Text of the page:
As an introduction, the levenshtein distance is used on how similar two strings are. It computes the minimum number of character substitution that has to be done, in order to convert one string from the other. For example, if the levenshtein distance is 0, it means the two strings are exactly the same. If levenshtein distance is 1, it means there is only 1 character differing the two strings. We can use this function for fuzzy matching using a very small treshold for the distance.

For illustration, assume we have a Person domain:

package example.fuzzy class Person { String firstName String lastName String middleName String nickName }We can use a MySQL stored procedure to compute for Levenshtein distance. It would be much slower if you will fetch all records from the database and do the matching inside groovy/java. It is much more efficient if all computation are done on the database side. I'm using a stored procedure borrowed from here. Create an sql file ( E.g. sp.sql ) with the contents below.

DELIMITER $$ DROP FUNCTION IF EXISTS levenshtein_distance $$ CREATE FUNCTION levenshtein_distance (s1 VARCHAR(255), s2 VARCHAR(255)) RETURNS INT DETERMINISTIC BEGIN DECLARE s1_len, s2_len, i, j, c, c_temp, cost INT; DECLARE s1_char CHAR; DECLARE cv0, cv1 VARBINARY(256); SET s1_len = CHAR_LENGTH(s1), s2_len = CHAR_LENGTH(s2), cv1 = '\0', j = 1, i = 1, c = 0; IF s1 = s2 THEN RETURN 0; ELSEIF s1_len = 0 THEN RETURN s2_len; ELSEIF s2_len = 0 THEN RETURN s1_len; ELSE WHILE j <= s2_len DO SET cv1 = CONCAT(cv1, UNHEX(HEX(j))), j = j + 1; END WHILE; WHILE i <= s1_len DO SET s1_char = SUBSTRING(s1, i, 1), c = i, cv0 = UNHEX(HEX(i)), j = 1; WHILE j <= s2_len DO SET c = c + 1; IF s1_char = SUBSTRING(s2, j, 1) THEN SET cost = 0; ELSE SET cost = 1; END IF; SET c_temp = CONV(HEX(SUBSTRING(cv1, j, 1)), 16, 10) + cost; IF c > c_temp THEN SET c = c_temp; END IF; SET c_temp = CONV(HEX(SUBSTRING(cv1, j+1, 1)), 16, 10) + 1; IF c > c_temp THEN SET c = c_temp; END IF; SET cv0 = CONCAT(cv0, UNHEX(HEX(c))), j = j + 1; END WHILE; SET cv1 = cv0, i = i + 1; END WHILE; END IF; RETURN c; END $$ DELIMITER ;Note that this function seems to be case insensitive.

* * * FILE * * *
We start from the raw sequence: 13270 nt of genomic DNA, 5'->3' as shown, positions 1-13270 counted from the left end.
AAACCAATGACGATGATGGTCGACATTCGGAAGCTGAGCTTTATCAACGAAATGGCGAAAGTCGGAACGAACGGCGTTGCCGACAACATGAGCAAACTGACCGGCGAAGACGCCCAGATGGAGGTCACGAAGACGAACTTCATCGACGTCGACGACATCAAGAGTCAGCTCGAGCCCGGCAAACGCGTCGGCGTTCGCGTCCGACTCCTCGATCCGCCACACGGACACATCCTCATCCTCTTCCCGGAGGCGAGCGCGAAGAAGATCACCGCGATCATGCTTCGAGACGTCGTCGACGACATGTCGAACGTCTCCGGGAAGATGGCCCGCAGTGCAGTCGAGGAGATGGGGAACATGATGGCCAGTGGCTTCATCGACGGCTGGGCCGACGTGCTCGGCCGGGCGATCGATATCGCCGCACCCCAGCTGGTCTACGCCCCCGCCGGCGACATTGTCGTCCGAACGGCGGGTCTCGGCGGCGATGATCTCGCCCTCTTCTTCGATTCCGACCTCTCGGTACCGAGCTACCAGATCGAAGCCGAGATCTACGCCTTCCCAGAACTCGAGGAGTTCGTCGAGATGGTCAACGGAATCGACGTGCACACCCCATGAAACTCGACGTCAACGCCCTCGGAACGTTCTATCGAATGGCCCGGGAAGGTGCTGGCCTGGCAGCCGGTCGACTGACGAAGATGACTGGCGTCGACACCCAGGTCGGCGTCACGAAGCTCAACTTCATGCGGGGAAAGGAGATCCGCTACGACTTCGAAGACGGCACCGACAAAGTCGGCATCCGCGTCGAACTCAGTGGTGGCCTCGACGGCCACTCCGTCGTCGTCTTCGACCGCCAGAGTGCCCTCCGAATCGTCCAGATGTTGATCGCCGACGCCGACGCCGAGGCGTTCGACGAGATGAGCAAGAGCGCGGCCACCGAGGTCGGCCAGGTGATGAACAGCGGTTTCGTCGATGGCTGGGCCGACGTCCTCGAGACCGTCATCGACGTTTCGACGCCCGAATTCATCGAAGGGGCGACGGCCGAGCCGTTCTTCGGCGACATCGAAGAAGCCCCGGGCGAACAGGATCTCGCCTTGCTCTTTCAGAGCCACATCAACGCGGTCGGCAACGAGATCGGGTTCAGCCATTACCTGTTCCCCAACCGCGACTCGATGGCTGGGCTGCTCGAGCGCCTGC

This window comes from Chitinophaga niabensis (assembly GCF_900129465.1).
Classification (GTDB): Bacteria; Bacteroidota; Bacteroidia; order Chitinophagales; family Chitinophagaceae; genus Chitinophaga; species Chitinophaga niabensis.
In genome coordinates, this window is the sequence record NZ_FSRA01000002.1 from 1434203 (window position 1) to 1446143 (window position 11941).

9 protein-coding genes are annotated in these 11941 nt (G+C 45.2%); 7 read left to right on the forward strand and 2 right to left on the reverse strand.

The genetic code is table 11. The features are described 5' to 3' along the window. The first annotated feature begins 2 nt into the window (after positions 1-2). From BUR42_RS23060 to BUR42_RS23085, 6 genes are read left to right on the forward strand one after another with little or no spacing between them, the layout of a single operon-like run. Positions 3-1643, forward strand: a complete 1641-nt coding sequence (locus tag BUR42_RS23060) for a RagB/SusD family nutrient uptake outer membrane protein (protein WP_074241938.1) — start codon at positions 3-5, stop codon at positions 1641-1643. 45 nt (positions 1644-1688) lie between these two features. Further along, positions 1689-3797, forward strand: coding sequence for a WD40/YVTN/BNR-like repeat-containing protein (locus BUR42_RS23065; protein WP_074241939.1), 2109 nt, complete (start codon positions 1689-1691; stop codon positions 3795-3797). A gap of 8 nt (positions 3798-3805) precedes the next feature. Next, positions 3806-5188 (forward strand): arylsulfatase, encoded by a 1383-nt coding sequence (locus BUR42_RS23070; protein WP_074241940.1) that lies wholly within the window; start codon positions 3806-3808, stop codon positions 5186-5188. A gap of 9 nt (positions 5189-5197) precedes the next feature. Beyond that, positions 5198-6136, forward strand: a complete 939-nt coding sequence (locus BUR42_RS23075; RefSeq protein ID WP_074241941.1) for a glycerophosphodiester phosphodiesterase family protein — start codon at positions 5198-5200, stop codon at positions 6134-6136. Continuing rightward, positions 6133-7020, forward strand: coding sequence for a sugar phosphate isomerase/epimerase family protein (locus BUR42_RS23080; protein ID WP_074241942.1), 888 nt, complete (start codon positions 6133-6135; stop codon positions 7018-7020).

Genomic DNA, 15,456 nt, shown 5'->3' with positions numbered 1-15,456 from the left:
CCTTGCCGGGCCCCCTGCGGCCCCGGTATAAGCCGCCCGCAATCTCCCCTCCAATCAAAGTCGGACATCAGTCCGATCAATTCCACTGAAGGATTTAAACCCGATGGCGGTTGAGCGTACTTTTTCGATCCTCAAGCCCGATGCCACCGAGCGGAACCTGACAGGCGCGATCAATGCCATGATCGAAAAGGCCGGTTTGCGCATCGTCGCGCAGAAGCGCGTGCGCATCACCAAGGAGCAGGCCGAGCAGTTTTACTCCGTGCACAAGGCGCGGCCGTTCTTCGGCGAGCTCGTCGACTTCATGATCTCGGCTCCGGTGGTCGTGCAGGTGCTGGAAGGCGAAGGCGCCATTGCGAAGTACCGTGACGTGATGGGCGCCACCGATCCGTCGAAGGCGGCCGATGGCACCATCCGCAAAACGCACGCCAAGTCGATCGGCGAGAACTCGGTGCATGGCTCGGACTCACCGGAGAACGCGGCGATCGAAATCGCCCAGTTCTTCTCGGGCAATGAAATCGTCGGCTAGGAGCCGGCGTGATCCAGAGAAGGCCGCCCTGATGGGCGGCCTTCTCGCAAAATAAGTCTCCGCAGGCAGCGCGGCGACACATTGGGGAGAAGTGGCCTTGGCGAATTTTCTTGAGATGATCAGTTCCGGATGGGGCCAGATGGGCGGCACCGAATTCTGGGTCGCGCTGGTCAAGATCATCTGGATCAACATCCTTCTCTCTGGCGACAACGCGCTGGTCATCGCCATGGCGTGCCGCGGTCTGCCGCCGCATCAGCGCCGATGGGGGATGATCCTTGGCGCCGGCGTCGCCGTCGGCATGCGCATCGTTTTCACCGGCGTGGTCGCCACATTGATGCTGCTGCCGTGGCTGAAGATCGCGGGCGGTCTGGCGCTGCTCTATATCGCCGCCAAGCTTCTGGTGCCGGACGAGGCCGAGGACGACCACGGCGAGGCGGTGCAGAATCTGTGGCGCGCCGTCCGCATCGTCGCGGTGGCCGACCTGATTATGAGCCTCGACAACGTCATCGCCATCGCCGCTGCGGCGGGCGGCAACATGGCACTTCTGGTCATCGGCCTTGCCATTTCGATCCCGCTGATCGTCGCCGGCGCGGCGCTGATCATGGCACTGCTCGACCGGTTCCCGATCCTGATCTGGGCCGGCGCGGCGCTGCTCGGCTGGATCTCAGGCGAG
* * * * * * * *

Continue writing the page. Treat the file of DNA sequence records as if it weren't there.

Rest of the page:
Create this to your MySQL schema:

$ mysql -u root -ppassword myschema < sp.sql

Now inside your controller or service, you can do the fuzzy matching via HQL:

def firstNameToMatch = 'john' def lastNameToMatch = 'Doe' def peopleWithSimilarName = Person.executeQuery("from Person p where levenshtein_distance (p.lastName,:firstNameToMatch) + levenshtein_distance (p.firstName, :lastNameToMatch) <= 2", [firstNameToMatch:firstNameToMatch, lastNameToMatch:lastNameToMatch])And of course, since Grails is based on Hibernate, you should be able to do the same in straight Hibernate.

Based on my testing, this function is not suitable for large tables. In my i7 Ivy Bridge laptop, it takes 25 seconds to search through 40,000 records. Not that practical unless used on very small table.

Tags: fuzzy, gorm, grails, hql, levenshtein distance, mysql, search, stored function, stored procedure